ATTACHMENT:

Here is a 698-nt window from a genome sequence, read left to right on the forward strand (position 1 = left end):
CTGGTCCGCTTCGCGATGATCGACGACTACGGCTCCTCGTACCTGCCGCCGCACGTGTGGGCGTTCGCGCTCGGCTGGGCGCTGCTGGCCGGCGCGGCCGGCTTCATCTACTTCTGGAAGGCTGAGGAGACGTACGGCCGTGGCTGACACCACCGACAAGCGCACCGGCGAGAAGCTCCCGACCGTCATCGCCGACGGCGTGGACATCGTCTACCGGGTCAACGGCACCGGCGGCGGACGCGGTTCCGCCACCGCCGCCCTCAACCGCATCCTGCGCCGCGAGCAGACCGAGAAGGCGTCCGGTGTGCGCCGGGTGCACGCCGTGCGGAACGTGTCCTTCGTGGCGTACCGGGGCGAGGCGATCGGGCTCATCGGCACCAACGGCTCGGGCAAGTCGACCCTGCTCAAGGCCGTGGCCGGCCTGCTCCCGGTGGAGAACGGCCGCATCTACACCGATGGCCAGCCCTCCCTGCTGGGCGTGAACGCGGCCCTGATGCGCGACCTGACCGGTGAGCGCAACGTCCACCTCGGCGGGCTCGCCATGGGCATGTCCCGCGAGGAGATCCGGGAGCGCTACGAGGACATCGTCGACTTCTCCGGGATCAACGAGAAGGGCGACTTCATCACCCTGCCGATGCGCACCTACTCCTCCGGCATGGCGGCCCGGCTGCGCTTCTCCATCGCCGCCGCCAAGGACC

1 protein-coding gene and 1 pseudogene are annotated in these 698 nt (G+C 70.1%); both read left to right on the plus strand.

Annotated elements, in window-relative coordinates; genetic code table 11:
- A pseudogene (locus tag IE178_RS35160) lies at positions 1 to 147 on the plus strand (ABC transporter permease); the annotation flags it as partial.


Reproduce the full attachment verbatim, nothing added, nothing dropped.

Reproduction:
Here is a 698-nt window from a genome sequence, read left to right on the forward strand (position 1 = left end):
CTGGTCCGCTTCGCGATGATCGACGACTACGGCTCCTCGTACCTGCCGCCGCACGTGTGGGCGTTCGCGCTCGGCTGGGCGCTGCTGGCCGGCGCGGCCGGCTTCATCTACTTCTGGAAGGCTGAGGAGACGTACGGCCGTGGCTGACACCACCGACAAGCGCACCGGCGAGAAGCTCCCGACCGTCATCGCCGACGGCGTGGACATCGTCTACCGGGTCAACGGCACCGGCGGCGGACGCGGTTCCGCCACCGCCGCCCTCAACCGCATCCTGCGCCGCGAGCAGACCGAGAAGGCGTCCGGTGTGCGCCGGGTGCACGCCGTGCGGAACGTGTCCTTCGTGGCGTACCGGGGCGAGGCGATCGGGCTCATCGGCACCAACGGCTCGGGCAAGTCGACCCTGCTCAAGGCCGTGGCCGGCCTGCTCCCGGTGGAGAACGGCCGCATCTACACCGATGGCCAGCCCTCCCTGCTGGGCGTGAACGCGGCCCTGATGCGCGACCTGACCGGTGAGCGCAACGTCCACCTCGGCGGGCTCGCCATGGGCATGTCCCGCGAGGAGATCCGGGAGCGCTACGAGGACATCGTCGACTTCTCCGGGATCAACGAGAAGGGCGACTTCATCACCCTGCCGATGCGCACCTACTCCTCCGGCATGGCGGCCCGGCTGCGCTTCTCCATCGCCGCCGCCAAGGACC

1 protein-coding gene and 1 pseudogene are annotated in these 698 nt (G+C 70.1%); both read left to right on the plus strand.

Annotated elements, in window-relative coordinates; genetic code table 11:
- A pseudogene (locus tag IE178_RS35160) lies at positions 1 to 147 on the plus strand (ABC transporter permease); the annotation flags it as partial.